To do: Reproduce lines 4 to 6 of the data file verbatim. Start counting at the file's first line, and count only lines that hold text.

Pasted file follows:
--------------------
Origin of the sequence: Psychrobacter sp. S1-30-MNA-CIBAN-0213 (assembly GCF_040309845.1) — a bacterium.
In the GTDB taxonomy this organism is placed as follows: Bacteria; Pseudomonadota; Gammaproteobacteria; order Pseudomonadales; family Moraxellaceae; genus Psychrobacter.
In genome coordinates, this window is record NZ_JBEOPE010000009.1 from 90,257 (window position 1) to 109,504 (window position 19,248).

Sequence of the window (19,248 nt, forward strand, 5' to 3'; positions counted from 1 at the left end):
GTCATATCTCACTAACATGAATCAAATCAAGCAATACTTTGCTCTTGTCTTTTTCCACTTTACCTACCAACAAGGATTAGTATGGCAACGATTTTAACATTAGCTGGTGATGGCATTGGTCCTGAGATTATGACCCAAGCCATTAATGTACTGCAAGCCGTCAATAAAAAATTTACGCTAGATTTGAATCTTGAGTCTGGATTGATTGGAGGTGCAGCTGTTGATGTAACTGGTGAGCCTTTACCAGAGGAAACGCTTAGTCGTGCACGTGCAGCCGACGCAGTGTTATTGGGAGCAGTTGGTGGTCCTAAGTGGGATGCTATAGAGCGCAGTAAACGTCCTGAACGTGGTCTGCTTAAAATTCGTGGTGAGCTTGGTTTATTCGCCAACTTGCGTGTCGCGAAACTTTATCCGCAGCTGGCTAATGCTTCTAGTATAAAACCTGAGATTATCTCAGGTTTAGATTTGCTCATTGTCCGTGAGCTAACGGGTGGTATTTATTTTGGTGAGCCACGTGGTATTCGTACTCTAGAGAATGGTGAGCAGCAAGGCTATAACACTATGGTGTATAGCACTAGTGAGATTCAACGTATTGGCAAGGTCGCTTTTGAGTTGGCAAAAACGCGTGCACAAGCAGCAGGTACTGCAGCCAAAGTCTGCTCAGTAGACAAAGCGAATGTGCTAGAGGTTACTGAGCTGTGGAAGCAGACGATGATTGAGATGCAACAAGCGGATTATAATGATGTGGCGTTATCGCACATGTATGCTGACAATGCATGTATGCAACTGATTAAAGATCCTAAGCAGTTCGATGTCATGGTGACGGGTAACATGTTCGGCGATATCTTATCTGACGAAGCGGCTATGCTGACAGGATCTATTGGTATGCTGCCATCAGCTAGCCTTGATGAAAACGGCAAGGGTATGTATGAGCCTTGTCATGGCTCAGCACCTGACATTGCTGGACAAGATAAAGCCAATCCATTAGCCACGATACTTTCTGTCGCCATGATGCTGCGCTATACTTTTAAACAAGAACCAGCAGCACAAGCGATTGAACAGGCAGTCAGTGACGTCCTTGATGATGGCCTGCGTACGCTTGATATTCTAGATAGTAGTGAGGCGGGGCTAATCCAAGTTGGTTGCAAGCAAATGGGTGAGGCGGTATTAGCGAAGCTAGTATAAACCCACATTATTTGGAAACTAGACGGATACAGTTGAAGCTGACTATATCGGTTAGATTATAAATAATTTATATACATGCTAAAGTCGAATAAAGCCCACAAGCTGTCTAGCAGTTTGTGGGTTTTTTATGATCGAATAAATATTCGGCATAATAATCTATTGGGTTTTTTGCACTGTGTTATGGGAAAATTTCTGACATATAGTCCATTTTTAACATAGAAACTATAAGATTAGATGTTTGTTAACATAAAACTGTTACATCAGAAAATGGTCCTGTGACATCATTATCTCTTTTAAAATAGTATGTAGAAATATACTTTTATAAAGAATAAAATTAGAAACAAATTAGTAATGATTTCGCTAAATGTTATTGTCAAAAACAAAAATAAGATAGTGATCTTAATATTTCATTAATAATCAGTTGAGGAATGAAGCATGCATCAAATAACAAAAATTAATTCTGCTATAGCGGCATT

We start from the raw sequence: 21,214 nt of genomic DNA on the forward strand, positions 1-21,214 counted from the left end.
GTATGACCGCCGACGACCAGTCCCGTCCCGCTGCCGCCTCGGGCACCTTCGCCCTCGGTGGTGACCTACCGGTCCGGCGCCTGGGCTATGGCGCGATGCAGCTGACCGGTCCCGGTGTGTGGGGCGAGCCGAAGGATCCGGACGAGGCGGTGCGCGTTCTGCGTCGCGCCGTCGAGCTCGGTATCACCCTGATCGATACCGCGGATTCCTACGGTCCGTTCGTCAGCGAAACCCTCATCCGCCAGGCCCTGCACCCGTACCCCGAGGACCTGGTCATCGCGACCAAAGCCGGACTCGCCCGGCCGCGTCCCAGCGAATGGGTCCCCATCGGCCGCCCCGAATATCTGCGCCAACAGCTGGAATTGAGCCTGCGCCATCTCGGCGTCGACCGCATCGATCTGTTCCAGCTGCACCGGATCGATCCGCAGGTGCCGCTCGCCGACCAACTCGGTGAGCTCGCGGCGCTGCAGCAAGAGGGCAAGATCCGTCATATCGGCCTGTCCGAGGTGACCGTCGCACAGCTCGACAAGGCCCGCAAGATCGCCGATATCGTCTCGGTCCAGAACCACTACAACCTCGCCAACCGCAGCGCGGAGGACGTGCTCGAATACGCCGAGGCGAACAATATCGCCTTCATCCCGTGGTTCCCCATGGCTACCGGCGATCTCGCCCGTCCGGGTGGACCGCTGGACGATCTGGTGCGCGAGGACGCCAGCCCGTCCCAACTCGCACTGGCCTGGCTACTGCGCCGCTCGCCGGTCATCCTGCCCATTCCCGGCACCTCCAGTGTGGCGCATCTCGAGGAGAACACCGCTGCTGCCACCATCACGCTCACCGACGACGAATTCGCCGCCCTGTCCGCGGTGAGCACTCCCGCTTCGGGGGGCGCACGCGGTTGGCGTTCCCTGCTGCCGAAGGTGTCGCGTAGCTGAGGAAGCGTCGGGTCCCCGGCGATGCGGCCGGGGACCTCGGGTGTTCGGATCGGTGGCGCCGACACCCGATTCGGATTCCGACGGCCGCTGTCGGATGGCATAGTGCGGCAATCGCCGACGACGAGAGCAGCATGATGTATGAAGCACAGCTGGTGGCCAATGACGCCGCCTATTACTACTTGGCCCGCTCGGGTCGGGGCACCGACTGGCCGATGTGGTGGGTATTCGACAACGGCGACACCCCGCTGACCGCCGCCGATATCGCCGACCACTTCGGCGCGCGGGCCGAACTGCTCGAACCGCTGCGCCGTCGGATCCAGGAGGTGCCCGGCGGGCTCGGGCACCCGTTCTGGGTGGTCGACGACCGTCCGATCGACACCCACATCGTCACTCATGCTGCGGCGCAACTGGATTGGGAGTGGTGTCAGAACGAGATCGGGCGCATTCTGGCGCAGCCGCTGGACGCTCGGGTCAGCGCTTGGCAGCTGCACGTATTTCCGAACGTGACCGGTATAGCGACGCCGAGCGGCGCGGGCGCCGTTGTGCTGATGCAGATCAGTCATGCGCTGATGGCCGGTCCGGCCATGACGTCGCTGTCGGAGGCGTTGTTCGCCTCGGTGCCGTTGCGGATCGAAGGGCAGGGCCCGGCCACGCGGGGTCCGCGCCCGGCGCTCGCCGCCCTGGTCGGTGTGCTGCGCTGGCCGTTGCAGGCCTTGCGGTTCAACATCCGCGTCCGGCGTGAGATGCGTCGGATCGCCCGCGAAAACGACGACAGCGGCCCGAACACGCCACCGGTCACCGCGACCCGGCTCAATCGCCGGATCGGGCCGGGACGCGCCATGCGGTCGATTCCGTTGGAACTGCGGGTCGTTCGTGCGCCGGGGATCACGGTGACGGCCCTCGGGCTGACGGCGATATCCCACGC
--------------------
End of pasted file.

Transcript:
Sequence of the window (19,248 nt, forward strand, 5' to 3'; positions counted from 1 at the left end):
GTCATATCTCACTAACATGAATCAAATCAAGCAATACTTTGCTCTTGTCTTTTTCCACTTTACCTACCAACAAGGATTAGTATGGCAACGATTTTAACATTAGCTGGTGATGGCATTGGTCCTGAGATTATGACCCAAGCCATTAATGTACTGCAAGCCGTCAATAAAAAATTTACGCTAGATTTGAATCTTGAGTCTGGATTGATTGGAGGTGCAGCTGTTGATGTAACTGGTGAGCCTTTACCAGAGGAAACGCTTAGTCGTGCACGTGCAGCCGACGCAGTGTTATTGGGAGCAGTTGGTGGTCCTAAGTGGGATGCTATAGAGCGCAGTAAACGTCCTGAACGTGGTCTGCTTAAAATTCGTGGTGAGCTTGGTTTATTCGCCAACTTGCGTGTCGCGAAACTTTATCCGCAGCTGGCTAATGCTTCTAGTATAAAACCTGAGATTATCTCAGGTTTAGATTTGCTCATTGTCCGTGAGCTAACGGGTGGTATTTATTTTGGTGAGCCACGTGGTATTCGTACTCTAGAGAATGGTGAGCAGCAAGGCTATAACACTATGGTGTATAGCACTAGTGAGATTCAACGTATTGGCAAGGTCGCTTTTGAGTTGGCAAAAACGCGTGCACAAGCAGCAGGTACTGCAGCCAAAGTCTGCTCAGTAGACAAAGCGAATGTGCTAGAGGTTACTGAGCTGTGGAAGCAGACGATGATTGAGATGCAACAAGCGGATTATAATGATGTGGCGTTATCGCACATGTATGCTGACAATGCATGTATGCAACTGATTAAAGATCCTAAGCAGTTCGATGTCATGGTGACGGGTAACATGTTCGGCGATATCTTATCTGACGAAGCGGCTATGCTGACAGGATCTATTGGTATGCTGCCATCAGCTAGCCTTGATGAAAACGGCAAGGGTATGTATGAGCCTTGTCATGGCTCAGCACCTGACATTGCTGGACAAGATAAAGCCAATCCATTAGCCACGATACTTTCTGTCGCCATGATGCTGCGCTATACTTTTAAACAAGAACCAGCAGCACAAGCGATTGAACAGGCAGTCAGTGACGTCCTTGATGATGGCCTGCGTACGCTTGATATTCTAGATAGTAGTGAGGCGGGGCTAATCCAAGTTGGTTGCAAGCAAATGGGTGAGGCGGTATTAGCGAAGCTAGTATAAACCCACATTATTTGGAAACTAGACGGATACAGTTGAAGCTGACTATATCGGTTAGATTATAAATAATTTATATACATGCTAAAGTCGAATAAAGCCCACAAGCTGTCTAGCAGTTTGTGGGTTTTTTATGATCGAATAAATATTCGGCATAATAATCTATTGGGTTTTTTGCACTGTGTTATGGGAAAATTTCTGACATATAGTCCATTTTTAACATAGAAACTATAAGATTAGATGTTTGTTAACATAAAACTGTTACATCAGAAAATGGTCCTGTGACATCATTATCTCTTTTAAAATAGTATGTAGAAATATACTTTTATAAAGAATAAAATTAGAAACAAATTAGTAATGATTTCGCTAAATGTTATTGTCAAAAACAAAAATAAGATAGTGATCTTAATATTTCATTAATAATCAGTTGAGGAATGAAGCATGCATCAAATAACAAAAATTAATTCTGCTATAGCGGCATT

We start from the raw sequence: 21,214 nt of genomic DNA on the forward strand, positions 1-21,214 counted from the left end.